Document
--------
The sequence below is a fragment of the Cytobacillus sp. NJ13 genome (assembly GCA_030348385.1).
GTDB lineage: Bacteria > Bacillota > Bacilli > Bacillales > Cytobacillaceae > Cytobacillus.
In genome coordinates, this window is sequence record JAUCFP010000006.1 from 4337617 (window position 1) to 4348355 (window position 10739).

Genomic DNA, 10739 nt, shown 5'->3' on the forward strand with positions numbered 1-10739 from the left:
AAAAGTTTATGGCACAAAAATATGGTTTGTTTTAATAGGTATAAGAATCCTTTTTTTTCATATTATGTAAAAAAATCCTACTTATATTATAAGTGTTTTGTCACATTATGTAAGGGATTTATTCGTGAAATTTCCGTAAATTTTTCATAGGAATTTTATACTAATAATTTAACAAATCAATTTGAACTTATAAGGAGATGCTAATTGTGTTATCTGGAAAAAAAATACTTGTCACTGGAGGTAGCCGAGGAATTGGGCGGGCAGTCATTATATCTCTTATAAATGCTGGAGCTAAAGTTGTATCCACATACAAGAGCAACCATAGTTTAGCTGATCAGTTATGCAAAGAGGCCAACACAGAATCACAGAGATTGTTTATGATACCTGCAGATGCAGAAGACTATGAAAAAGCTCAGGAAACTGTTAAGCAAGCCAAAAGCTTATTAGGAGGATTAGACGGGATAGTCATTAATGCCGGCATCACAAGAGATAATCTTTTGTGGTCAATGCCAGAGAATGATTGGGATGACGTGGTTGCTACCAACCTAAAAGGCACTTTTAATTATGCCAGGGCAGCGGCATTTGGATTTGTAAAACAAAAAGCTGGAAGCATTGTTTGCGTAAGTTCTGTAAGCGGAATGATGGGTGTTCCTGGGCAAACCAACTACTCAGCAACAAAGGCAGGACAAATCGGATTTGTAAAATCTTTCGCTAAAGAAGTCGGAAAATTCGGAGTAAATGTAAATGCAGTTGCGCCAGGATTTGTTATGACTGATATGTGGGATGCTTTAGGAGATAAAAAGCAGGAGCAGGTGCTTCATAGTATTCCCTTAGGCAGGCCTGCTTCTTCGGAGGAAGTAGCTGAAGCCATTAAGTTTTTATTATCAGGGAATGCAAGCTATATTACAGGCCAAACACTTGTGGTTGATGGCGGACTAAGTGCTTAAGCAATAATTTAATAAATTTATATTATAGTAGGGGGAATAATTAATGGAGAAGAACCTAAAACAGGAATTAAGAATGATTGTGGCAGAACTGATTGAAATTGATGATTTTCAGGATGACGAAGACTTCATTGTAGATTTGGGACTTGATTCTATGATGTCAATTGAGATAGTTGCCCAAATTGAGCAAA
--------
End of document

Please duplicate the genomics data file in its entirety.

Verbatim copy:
The sequence below is a fragment of the Cytobacillus sp. NJ13 genome (assembly GCA_030348385.1).
GTDB lineage: Bacteria > Bacillota > Bacilli > Bacillales > Cytobacillaceae > Cytobacillus.
In genome coordinates, this window is sequence record JAUCFP010000006.1 from 4337617 (window position 1) to 4348355 (window position 10739).

Genomic DNA, 10739 nt, shown 5'->3' on the forward strand with positions numbered 1-10739 from the left:
AAAAGTTTATGGCACAAAAATATGGTTTGTTTTAATAGGTATAAGAATCCTTTTTTTTCATATTATGTAAAAAAATCCTACTTATATTATAAGTGTTTTGTCACATTATGTAAGGGATTTATTCGTGAAATTTCCGTAAATTTTTCATAGGAATTTTATACTAATAATTTAACAAATCAATTTGAACTTATAAGGAGATGCTAATTGTGTTATCTGGAAAAAAAATACTTGTCACTGGAGGTAGCCGAGGAATTGGGCGGGCAGTCATTATATCTCTTATAAATGCTGGAGCTAAAGTTGTATCCACATACAAGAGCAACCATAGTTTAGCTGATCAGTTATGCAAAGAGGCCAACACAGAATCACAGAGATTGTTTATGATACCTGCAGATGCAGAAGACTATGAAAAAGCTCAGGAAACTGTTAAGCAAGCCAAAAGCTTATTAGGAGGATTAGACGGGATAGTCATTAATGCCGGCATCACAAGAGATAATCTTTTGTGGTCAATGCCAGAGAATGATTGGGATGACGTGGTTGCTACCAACCTAAAAGGCACTTTTAATTATGCCAGGGCAGCGGCATTTGGATTTGTAAAACAAAAAGCTGGAAGCATTGTTTGCGTAAGTTCTGTAAGCGGAATGATGGGTGTTCCTGGGCAAACCAACTACTCAGCAACAAAGGCAGGACAAATCGGATTTGTAAAATCTTTCGCTAAAGAAGTCGGAAAATTCGGAGTAAATGTAAATGCAGTTGCGCCAGGATTTGTTATGACTGATATGTGGGATGCTTTAGGAGATAAAAAGCAGGAGCAGGTGCTTCATAGTATTCCCTTAGGCAGGCCTGCTTCTTCGGAGGAAGTAGCTGAAGCCATTAAGTTTTTATTATCAGGGAATGCAAGCTATATTACAGGCCAAACACTTGTGGTTGATGGCGGACTAAGTGCTTAAGCAATAATTTAATAAATTTATATTATAGTAGGGGGAATAATTAATGGAGAAGAACCTAAAACAGGAATTAAGAATGATTGTGGCAGAACTGATTGAAATTGATGATTTTCAGGATGACGAAGACTTCATTGTAGATTTGGGACTTGATTCTATGATGTCAATTGAGATAGTTGCCCAAATTGAGCAAA